Merkel Jeered on the Campaign Trail as Refugee Tensions LingerBy
Chancellor faced anti-immigration protesters near Frankfurt
AfD rises to third-strongest party in INSA poll on Tuesday
Insisting that “people are doing better’’ than they were four years ago, Angela Merkel made her re-election pitch to a crowd of some 3,000 in a medieval town square in western Germany, a stump speech marred by a clutch of jeering anti-immigration protesters.
The chancellor was speaking late Monday at an election rally of her Christian Democratic Union in Gelnhausen, a town of just over 20,000 about 50 kilometers (31 miles) east of Frankfurt. While most were placard-waving CDU supporters, several dozen supporters of the nationalist Alternative for Germany party, or AfD, blew whistles and shouted at Merkel.
The German leader didn’t acknowledge the protests in a 32-minute speech that covered the campaign themes of the diesel scandal, her CDU’s hewing to a balanced budget and pledges to increase domestic security. Yet the presence of loud demonstrators, a relative rarity during her rallies, hinted at the lingering tensions that have dogged Merkel since the refugee crisis exploded two years ago -- and the residual anger that could inject uncertainty into the Sept. 24 election outcome.
“I won’t vote for Merkel,” Alexander, a 31-year-old machinist who said he was among those who shouted “Merkel out” during the speech, said after the rally. The town native, who gave only his first name, singled out the chancellor’s harsh stance on Russian sanctions for criticism, saying it would lead to “destabilization.” He said he wasn’t “with the AfD,” but pro-Russia sentiment is something he shares with the party.
While the AfD isn’t about to win the election, polls suggest a rebound in support to third place after a bout of party infighting at the beginning of the year. There’s also a possibility that polls are underestimating the party’s backing. Either way, it’s more than enough for the AfD to clear the 5 percent threshold and enter the lower house of parliament for the first time, upsetting potential party alliances and further complicating coalition-building.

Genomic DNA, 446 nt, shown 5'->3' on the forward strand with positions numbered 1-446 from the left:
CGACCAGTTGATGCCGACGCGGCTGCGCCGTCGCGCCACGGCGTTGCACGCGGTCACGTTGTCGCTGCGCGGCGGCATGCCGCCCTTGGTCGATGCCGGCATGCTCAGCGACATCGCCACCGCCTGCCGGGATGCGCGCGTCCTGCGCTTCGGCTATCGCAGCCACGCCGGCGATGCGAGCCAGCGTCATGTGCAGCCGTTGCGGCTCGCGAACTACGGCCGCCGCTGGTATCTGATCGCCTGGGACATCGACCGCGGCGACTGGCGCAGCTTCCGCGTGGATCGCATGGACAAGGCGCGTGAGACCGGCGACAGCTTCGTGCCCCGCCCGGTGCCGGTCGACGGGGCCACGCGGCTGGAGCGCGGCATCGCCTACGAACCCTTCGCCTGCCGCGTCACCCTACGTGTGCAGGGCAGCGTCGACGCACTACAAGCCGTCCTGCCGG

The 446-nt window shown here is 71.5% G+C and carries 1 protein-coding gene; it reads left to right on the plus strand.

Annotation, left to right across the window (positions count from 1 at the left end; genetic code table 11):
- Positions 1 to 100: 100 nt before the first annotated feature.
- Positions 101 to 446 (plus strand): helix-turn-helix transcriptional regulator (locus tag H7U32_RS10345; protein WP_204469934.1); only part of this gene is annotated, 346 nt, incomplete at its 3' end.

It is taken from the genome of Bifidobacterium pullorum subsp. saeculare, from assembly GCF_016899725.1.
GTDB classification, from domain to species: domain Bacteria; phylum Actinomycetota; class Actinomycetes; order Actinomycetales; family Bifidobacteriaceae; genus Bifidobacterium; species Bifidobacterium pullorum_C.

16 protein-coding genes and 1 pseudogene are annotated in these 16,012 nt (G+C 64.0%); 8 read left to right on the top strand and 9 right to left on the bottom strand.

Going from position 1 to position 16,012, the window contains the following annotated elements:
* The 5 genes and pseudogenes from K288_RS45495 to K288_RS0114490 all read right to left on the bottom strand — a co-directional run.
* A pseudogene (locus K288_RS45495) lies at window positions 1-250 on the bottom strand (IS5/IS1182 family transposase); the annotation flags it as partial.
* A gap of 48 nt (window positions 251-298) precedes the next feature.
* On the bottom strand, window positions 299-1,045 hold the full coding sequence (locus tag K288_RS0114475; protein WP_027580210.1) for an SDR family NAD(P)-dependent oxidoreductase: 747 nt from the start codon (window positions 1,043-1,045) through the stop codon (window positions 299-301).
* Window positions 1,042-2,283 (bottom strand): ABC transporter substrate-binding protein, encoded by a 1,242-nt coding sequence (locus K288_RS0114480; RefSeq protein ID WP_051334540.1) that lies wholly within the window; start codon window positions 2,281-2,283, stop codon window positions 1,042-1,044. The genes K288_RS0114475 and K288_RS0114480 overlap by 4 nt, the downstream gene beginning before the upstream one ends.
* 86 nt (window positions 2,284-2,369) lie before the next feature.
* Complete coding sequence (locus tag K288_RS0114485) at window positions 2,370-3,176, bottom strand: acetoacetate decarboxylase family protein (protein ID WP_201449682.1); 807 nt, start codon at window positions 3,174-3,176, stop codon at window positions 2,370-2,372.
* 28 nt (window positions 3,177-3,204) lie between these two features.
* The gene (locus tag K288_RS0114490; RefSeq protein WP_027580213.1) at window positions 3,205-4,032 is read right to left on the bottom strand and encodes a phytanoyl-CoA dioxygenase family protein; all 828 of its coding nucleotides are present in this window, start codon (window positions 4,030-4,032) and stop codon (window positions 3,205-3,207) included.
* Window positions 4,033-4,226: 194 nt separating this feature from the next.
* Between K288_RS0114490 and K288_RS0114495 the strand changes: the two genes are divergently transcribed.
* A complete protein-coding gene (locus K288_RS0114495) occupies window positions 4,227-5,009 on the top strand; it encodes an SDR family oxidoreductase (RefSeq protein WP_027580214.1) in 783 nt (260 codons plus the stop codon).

Merkel’s CDU-led bloc held at 37 percent compared to 25 percent for the Social Democrats in an INSA poll published by Bild newspaper on Tuesday. The AfD rose to 10 percent support nationwide, followed by the anti-capitalist Left party and the pro-business Free Democrats, both with 9 percent, and the Greens on 7 percent.
With all polls showing Merkel with a towering lead over her Social Democratic challenger, Martin Schulz, the chancellor is taking no chances with a 50-stop tour across the country over the next six weeks. She makes two appearances on the North Sea coast later on Tuesday, in Cuxhaven and in the port city of Bremen. Schulz is meanwhile due to address the topic of refugees and integration in a speech in Berlin the same day.
The AfD protesters were the most vocal at the Monday night rally, honing a familiar message taking Merkel to task for the uncontrolled influx of more than a million migrants since 2015, a crisis that consumed her chancellorship for over a year. One demonstrator held up a sign urging Germans to “defend yourself -- free yourself from this Merkel tyranny.”
Frauke Petry, the AfD co-leader who has decried the influx of refugees into the country, told broadcaster ARD that the party plans to launch an investigative committee to examine whether Merkel violated the law with her migration policy.
“We are of the opinion that this should be examined legally,” Petry said Sunday.
Merkel addressed the refugee crisis in her speech, thanking volunteers for assisting in sheltering refugees and listing measures, including an accord with Turkey and deportation of those who don’t qualify for asylum, that have addressed the turmoil.
“Of course a year like 2015 can’t repeat itself every year,” Merkel said.
Still, Merkel has her supporters. And the economy’s solid performance is giving her a helping hand.
Michael Stini, a 39-year-old business manager in Gelnhausen, said he was leaning toward voting for Merkel, saying that he views her as a force of stability.
“You know what you’re getting,” Stini said after the speech. “I think it makes sense to vote for her.”
Even Alexander, the machinist, said he was resigned to a Merkel victory.
“She’ll be elected again,” he said. “It’s no mystery.”
— With assistance by Rainer Buergin